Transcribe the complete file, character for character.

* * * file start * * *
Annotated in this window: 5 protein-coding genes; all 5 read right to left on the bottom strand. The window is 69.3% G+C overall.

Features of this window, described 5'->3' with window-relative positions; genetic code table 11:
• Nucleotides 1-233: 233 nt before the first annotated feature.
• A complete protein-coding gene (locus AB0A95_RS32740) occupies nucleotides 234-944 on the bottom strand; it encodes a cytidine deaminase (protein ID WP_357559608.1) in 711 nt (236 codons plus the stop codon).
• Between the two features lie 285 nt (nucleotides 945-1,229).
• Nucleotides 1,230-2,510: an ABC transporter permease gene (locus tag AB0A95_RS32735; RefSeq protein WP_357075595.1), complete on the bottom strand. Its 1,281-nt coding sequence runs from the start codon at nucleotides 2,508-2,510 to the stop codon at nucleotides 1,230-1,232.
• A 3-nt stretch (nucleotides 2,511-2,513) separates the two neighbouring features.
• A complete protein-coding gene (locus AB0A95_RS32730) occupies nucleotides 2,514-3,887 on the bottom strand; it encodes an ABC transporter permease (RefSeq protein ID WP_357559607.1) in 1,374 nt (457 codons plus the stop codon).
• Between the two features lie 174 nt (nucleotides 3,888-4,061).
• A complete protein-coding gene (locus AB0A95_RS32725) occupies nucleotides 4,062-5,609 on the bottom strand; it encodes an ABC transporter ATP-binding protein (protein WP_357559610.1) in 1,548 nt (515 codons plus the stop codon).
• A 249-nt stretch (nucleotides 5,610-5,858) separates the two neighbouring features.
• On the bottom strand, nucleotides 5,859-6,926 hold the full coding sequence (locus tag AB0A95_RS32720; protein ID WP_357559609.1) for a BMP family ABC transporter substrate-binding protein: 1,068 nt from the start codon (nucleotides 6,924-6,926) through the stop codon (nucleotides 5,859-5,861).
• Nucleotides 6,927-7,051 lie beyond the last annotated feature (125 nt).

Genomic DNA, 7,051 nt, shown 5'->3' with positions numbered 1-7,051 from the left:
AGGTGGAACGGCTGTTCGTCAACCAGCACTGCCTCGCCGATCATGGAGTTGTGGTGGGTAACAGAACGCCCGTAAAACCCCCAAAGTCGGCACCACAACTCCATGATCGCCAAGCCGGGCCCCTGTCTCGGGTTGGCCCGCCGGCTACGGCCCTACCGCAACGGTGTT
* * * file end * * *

Annotated in this window: 5 protein-coding genes; all 5 read right to left on the bottom strand. The window is 69.3% G+C overall.

Features of this window, described 5'->3' with window-relative positions; genetic code table 11:
• Nucleotides 1-233: 233 nt before the first annotated feature.
• A complete protein-coding gene (locus AB0A95_RS32740) occupies nucleotides 234-944 on the bottom strand; it encodes a cytidine deaminase (protein ID WP_357559608.1) in 711 nt (236 codons plus the stop codon).
• Between the two features lie 285 nt (nucleotides 945-1,229).
• Nucleotides 1,230-2,510: an ABC transporter permease gene (locus tag AB0A95_RS32735; RefSeq protein WP_357075595.1), complete on the bottom strand. Its 1,281-nt coding sequence runs from the start codon at nucleotides 2,508-2,510 to the stop codon at nucleotides 1,230-1,232.
• A 3-nt stretch (nucleotides 2,511-2,513) separates the two neighbouring features.
• A complete protein-coding gene (locus AB0A95_RS32730) occupies nucleotides 2,514-3,887 on the bottom strand; it encodes an ABC transporter permease (RefSeq protein ID WP_357559607.1) in 1,374 nt (457 codons plus the stop codon).
• Between the two features lie 174 nt (nucleotides 3,888-4,061).
• A complete protein-coding gene (locus AB0A95_RS32725) occupies nucleotides 4,062-5,609 on the bottom strand; it encodes an ABC transporter ATP-binding protein (protein WP_357559610.1) in 1,548 nt (515 codons plus the stop codon).
• A 249-nt stretch (nucleotides 5,610-5,858) separates the two neighbouring features.
• On the bottom strand, nucleotides 5,859-6,926 hold the full coding sequence (locus tag AB0A95_RS32720; protein ID WP_357559609.1) for a BMP family ABC transporter substrate-binding protein: 1,068 nt from the start codon (nucleotides 6,924-6,926) through the stop codon (nucleotides 5,859-5,861).
• Nucleotides 6,927-7,051 lie beyond the last annotated feature (125 nt).

Genomic DNA, 7,051 nt, shown 5'->3' with positions numbered 1-7,051 from the left:
AGGTGGAACGGCTGTTCGTCAACCAGCACTGCCTCGCCGATCATGGAGTTGTGGTGGGTAACAGAACGCCCGTAAAACCCCCAAAGTCGGCACCACAACTCCATGATCGCCAAGCCGGGCCCCTGTCTCGGGTTGGCCCGCCGGCTACGGCCCTACCGCAACGGTGTT